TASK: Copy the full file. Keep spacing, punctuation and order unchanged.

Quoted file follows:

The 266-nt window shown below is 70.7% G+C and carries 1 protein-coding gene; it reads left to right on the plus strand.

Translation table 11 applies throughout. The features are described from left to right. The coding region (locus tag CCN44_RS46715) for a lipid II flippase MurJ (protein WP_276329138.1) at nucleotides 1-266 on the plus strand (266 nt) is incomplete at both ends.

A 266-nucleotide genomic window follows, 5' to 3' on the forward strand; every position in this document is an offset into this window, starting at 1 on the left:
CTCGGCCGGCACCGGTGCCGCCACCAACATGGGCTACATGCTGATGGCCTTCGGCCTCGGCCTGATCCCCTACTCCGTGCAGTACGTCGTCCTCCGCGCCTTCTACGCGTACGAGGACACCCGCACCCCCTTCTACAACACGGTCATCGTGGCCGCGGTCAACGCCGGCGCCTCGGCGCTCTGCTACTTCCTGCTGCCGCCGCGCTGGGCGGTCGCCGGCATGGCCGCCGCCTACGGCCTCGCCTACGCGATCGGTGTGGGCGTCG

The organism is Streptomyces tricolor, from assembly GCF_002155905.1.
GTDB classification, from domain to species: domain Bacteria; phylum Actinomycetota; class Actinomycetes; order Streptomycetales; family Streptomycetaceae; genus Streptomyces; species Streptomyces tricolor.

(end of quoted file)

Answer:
The 266-nt window shown below is 70.7% G+C and carries 1 protein-coding gene; it reads left to right on the plus strand.

Translation table 11 applies throughout. The features are described from left to right. The coding region (locus tag CCN44_RS46715) for a lipid II flippase MurJ (protein WP_276329138.1) at nucleotides 1-266 on the plus strand (266 nt) is incomplete at both ends.

A 266-nucleotide genomic window follows, 5' to 3' on the forward strand; every position in this document is an offset into this window, starting at 1 on the left:
CTCGGCCGGCACCGGTGCCGCCACCAACATGGGCTACATGCTGATGGCCTTCGGCCTCGGCCTGATCCCCTACTCCGTGCAGTACGTCGTCCTCCGCGCCTTCTACGCGTACGAGGACACCCGCACCCCCTTCTACAACACGGTCATCGTGGCCGCGGTCAACGCCGGCGCCTCGGCGCTCTGCTACTTCCTGCTGCCGCCGCGCTGGGCGGTCGCCGGCATGGCCGCCGCCTACGGCCTCGCCTACGCGATCGGTGTGGGCGTCG

The organism is Streptomyces tricolor, from assembly GCF_002155905.1.
GTDB classification, from domain to species: domain Bacteria; phylum Actinomycetota; class Actinomycetes; order Streptomycetales; family Streptomycetaceae; genus Streptomyces; species Streptomyces tricolor.